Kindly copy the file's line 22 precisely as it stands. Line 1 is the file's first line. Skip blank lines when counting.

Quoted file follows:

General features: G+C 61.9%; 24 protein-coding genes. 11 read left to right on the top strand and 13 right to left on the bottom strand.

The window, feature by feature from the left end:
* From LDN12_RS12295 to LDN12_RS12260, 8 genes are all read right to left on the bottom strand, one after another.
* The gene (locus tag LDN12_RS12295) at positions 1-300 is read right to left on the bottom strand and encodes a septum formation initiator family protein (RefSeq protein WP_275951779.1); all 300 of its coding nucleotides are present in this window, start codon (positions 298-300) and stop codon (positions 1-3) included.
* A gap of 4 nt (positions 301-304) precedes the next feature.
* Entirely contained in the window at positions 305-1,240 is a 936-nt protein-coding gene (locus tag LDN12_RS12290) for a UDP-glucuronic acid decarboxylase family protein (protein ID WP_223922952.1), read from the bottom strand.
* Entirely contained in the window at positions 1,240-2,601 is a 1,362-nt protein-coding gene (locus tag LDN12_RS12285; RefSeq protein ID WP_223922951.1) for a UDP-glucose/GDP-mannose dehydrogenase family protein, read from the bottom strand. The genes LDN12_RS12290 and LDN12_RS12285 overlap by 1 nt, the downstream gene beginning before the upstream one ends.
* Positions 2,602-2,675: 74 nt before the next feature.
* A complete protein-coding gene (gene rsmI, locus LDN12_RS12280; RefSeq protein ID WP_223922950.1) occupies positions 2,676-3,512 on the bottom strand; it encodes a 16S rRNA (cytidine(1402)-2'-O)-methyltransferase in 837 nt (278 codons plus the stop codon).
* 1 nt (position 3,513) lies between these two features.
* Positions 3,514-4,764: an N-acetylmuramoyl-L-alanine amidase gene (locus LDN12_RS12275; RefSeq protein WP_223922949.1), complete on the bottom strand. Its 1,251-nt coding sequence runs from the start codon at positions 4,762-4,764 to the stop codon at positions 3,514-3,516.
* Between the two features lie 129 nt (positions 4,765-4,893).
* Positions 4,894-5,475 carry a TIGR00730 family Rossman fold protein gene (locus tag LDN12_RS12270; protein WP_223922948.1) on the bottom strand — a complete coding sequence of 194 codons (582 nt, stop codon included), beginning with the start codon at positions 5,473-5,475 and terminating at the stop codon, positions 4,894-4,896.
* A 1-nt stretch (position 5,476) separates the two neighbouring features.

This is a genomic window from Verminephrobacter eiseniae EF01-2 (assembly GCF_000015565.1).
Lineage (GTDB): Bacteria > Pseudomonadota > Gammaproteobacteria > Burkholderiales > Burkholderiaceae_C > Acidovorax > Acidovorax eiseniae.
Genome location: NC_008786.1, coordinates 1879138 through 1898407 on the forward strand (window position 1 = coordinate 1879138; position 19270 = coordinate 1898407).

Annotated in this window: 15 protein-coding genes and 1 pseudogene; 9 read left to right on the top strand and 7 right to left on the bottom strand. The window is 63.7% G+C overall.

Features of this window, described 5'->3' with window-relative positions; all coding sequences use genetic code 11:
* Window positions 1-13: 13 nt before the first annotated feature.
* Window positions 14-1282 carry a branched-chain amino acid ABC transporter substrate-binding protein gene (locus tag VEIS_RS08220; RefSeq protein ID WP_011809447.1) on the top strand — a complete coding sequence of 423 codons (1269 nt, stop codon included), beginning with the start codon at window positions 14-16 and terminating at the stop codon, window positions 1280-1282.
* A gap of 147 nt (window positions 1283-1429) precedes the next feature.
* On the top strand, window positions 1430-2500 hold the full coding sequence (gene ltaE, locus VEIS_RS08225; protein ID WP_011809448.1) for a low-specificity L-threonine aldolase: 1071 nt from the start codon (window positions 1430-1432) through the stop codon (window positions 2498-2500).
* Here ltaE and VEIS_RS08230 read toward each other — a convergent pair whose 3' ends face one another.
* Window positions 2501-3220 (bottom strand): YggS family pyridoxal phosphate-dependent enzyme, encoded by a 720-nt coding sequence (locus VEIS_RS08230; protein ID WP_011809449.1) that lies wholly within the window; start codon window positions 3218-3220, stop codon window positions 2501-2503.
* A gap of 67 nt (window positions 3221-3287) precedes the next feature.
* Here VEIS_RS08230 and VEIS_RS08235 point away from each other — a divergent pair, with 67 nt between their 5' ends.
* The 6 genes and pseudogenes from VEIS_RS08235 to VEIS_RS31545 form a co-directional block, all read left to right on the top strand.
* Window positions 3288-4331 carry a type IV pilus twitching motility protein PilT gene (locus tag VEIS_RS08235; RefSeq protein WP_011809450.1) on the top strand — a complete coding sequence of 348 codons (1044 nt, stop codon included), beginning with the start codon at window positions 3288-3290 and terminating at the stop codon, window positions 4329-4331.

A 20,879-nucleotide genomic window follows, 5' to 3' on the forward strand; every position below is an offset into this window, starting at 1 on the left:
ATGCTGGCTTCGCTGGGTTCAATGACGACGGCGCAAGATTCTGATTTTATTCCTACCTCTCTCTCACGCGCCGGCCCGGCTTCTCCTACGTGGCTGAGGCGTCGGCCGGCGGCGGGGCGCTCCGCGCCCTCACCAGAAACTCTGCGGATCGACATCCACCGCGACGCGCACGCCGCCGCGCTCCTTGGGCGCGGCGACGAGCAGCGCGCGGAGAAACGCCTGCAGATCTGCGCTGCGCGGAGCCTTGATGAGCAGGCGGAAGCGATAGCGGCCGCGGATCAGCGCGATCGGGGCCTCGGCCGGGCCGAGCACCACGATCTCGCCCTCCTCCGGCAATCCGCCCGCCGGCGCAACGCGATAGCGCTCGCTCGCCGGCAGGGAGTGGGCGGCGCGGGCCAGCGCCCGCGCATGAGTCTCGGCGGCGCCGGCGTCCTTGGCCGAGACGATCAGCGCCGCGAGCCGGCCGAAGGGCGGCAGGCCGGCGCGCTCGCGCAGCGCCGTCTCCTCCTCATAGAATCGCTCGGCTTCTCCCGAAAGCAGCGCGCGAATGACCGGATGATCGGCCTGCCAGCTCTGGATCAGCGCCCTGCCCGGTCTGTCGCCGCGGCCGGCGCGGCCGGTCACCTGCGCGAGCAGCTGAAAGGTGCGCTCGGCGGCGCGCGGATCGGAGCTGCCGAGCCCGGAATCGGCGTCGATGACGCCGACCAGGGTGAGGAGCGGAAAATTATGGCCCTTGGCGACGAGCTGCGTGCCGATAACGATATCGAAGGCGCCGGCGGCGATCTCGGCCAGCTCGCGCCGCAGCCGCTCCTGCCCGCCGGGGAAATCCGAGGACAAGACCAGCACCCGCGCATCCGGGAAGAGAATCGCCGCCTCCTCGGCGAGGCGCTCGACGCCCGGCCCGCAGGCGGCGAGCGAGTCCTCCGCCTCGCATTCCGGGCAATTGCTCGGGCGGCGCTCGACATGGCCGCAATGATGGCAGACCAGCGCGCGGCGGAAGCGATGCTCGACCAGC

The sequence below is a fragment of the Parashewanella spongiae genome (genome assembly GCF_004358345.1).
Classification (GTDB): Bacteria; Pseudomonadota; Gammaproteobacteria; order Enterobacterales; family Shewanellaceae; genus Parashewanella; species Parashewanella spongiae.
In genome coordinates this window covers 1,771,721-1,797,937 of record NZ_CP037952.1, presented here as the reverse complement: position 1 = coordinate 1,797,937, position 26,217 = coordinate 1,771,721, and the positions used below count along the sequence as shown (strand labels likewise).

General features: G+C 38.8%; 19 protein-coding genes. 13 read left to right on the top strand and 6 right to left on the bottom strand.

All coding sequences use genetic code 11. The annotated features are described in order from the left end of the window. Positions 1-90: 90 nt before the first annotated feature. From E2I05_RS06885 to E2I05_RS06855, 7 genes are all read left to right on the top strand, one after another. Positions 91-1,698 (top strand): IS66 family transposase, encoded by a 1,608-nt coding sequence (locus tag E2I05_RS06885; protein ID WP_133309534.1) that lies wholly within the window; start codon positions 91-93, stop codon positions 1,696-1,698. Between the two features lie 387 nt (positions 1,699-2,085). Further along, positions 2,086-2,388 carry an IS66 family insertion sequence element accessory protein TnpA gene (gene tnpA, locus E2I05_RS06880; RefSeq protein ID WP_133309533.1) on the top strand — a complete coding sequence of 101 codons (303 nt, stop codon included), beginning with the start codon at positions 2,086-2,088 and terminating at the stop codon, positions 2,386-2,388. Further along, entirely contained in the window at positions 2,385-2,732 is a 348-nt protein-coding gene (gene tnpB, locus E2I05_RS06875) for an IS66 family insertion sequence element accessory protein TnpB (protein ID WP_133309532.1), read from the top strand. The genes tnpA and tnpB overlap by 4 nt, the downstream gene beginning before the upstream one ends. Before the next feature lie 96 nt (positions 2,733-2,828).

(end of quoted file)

* A gap of 147 nt (window positions 1283-1429) precedes the next feature.